Purposeful approach the key to building relationships
Whatever our age, we've all been in situations where we are the new kid on the block. Whether we are brand new on the board of a professional association, starting a new job, or attending an event where everyone else seems to know everyone else, we are bound to be more successful if we take a purposeful approach to getting acquainted. That “purposeful approach” should focus on creating relationships and asking questions.
The problem with that is that many people have never learned to do these things well, especially in new situations. Employers and peers wrongly assume that everyone should be skilled at introductions, networking, and building relationships. I don't know about your family, but in mine, we never sat around the dinner table discussing those topics. So, admittedly, this can be hard.
Think of the job seeker who, eager to impress others, gives an excessively rehearsed elevator pitch, or the nervous new employee who is trying so hard to impress his co-workers with his storied background that he fails to notice they are tuning him out.
When you are new to a situation, although you may have to provide some sort of brief introduction of yourself, your focus should be on others. That means listen more, talk less. Keep pretty quiet, don't interrupt, maintain eye contact with whoever is speaking, ask thoughtful questions. Everyone will think you are a brilliant conversationalist.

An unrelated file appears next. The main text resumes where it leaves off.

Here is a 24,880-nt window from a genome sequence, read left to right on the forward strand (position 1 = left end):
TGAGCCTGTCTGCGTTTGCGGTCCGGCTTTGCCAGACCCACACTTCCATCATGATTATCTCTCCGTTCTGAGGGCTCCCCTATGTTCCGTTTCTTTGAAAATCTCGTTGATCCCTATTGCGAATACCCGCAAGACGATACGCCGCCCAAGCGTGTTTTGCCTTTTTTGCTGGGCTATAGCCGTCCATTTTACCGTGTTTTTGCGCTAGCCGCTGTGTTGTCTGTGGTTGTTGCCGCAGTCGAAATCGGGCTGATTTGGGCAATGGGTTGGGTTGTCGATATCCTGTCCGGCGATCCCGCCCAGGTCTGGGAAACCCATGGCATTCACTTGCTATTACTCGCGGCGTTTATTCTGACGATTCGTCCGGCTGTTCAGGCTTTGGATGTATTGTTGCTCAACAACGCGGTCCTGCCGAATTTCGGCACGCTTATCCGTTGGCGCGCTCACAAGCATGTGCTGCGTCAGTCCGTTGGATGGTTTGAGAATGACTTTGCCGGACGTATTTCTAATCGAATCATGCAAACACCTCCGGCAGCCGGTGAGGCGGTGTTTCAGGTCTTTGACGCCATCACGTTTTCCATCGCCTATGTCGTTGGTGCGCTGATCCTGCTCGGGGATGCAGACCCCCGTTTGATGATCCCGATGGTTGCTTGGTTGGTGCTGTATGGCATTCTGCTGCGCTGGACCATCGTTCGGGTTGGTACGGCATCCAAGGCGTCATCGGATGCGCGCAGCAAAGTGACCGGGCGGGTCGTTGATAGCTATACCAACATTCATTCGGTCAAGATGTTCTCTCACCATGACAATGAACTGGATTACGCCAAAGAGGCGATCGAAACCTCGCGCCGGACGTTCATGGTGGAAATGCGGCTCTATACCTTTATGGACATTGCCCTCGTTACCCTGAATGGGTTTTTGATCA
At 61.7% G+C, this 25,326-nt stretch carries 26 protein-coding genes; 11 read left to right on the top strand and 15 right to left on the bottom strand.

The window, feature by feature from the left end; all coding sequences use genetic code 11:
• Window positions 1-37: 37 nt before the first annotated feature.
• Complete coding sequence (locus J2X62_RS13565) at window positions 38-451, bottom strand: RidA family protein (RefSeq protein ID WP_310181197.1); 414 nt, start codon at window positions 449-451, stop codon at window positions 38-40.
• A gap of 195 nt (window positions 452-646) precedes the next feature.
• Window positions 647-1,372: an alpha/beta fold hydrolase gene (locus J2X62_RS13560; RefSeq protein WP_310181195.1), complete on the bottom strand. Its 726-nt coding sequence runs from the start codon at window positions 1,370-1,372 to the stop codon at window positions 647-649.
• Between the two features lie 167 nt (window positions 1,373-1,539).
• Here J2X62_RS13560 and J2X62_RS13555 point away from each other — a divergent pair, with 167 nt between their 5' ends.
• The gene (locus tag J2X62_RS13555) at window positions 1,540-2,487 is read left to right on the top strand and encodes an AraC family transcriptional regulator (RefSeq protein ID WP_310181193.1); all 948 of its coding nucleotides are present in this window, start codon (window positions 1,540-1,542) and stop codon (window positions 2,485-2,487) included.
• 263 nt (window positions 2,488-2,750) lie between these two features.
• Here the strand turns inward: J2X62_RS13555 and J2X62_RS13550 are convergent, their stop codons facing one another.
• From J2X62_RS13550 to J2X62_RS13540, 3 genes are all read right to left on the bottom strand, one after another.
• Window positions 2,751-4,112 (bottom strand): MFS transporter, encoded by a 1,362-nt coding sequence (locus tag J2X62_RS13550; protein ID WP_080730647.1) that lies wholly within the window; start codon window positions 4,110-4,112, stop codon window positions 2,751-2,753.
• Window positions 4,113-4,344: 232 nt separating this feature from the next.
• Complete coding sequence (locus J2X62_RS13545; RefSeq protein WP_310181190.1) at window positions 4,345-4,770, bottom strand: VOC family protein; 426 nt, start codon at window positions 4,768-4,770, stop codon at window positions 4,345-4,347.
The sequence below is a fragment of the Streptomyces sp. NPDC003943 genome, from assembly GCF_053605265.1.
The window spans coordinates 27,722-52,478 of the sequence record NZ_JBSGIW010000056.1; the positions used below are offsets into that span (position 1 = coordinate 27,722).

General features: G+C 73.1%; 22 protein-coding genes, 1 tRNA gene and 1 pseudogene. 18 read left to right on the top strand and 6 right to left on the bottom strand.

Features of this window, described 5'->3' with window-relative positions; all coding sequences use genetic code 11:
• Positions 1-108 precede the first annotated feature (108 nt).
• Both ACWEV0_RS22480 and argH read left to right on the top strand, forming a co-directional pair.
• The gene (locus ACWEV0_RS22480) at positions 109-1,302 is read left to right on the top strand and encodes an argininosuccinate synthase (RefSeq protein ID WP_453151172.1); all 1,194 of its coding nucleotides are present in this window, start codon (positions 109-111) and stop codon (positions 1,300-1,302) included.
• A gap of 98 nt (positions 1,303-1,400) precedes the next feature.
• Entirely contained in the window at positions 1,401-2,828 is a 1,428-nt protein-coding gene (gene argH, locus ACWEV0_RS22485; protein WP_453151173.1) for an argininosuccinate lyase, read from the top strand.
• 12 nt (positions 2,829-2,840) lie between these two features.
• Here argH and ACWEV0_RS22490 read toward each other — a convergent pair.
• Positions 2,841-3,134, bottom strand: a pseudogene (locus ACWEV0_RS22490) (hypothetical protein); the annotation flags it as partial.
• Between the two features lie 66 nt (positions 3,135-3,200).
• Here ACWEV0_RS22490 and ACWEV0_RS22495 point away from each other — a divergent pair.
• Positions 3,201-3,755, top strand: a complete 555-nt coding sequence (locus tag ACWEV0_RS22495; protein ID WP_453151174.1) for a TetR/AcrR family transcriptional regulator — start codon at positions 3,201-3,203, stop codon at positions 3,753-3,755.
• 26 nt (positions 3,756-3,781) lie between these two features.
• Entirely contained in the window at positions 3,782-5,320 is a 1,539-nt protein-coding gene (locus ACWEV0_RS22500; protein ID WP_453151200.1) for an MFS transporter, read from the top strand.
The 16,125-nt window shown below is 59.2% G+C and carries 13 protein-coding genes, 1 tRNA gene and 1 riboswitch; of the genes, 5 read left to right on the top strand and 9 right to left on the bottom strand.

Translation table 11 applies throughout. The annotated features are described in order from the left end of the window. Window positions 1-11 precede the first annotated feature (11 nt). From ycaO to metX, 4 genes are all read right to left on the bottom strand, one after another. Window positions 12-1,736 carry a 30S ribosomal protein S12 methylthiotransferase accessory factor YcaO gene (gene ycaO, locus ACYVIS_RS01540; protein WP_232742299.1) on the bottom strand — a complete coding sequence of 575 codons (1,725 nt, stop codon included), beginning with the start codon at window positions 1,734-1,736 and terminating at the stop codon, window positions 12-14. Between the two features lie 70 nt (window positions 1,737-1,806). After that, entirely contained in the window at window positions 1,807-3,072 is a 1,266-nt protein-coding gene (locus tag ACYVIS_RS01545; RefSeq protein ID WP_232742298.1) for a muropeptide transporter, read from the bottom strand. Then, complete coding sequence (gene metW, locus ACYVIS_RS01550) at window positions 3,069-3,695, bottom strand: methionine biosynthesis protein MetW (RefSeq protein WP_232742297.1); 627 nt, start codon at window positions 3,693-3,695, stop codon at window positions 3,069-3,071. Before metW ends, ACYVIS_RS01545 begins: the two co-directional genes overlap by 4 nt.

Take the initiative to introduce yourself. On the job, it's fine to say with a smile on your face, “I'm new here. I think my boss introduced me to you and a hundred other people last week, but I'm sorry, I can't remember your name. Can you tell me a little about yourself?” Walk up to people at networking events, tell people your name and start the conversation with something simple like, “What brought you here?” or “Do you come to these events frequently?” Keep your conversations positive; instead of complaining about the snow that delayed your arrival, say you are excited to see the fresh snow because your kids love to make igloos out of it.
Keith Rollag, author of “What to Do When You are New” (AMACOM, 2015) says that, “As a newcomer, how you think and act in those first few seconds, minutes, hours, and days matters. What you do when you're new often determines whether you will find the success, satisfaction, and happiness that drove you to be a newcomer in the first place.”
Those first few moments are pivotal. Remembering names is key for newcomers, too. Be systematic in your method for remembering names, whether you use a mental picture, repeat the name throughout your initial conversation, write it in a notebook, or collect business cards. Rollag says, “People are flattered when you remember their names, which creates something persuasion researchers call a ‘complimentary perception.'” And that, according to Rollag, leads to “greater compliance with requests and increased sales.”
So when you are the new kid on the block, take the initiative to meet others. Be a little vulnerable. You'll find it pays off. Rollag says, “When I interview newcomers about their thoughts and emotions around self-introductions, I often find an interesting contradiction. Many newcomers describe their reluctance to approach and introduce themselves to busy, important people, and worry about having a good reason. But when I ask how they react when someone else approaches them, they're usually quite happy to stop what they're doing and get acquainted.”
That's helpful insight as we move into the holiday party season, as well as for any situation when we feel uncomfortable being the new person.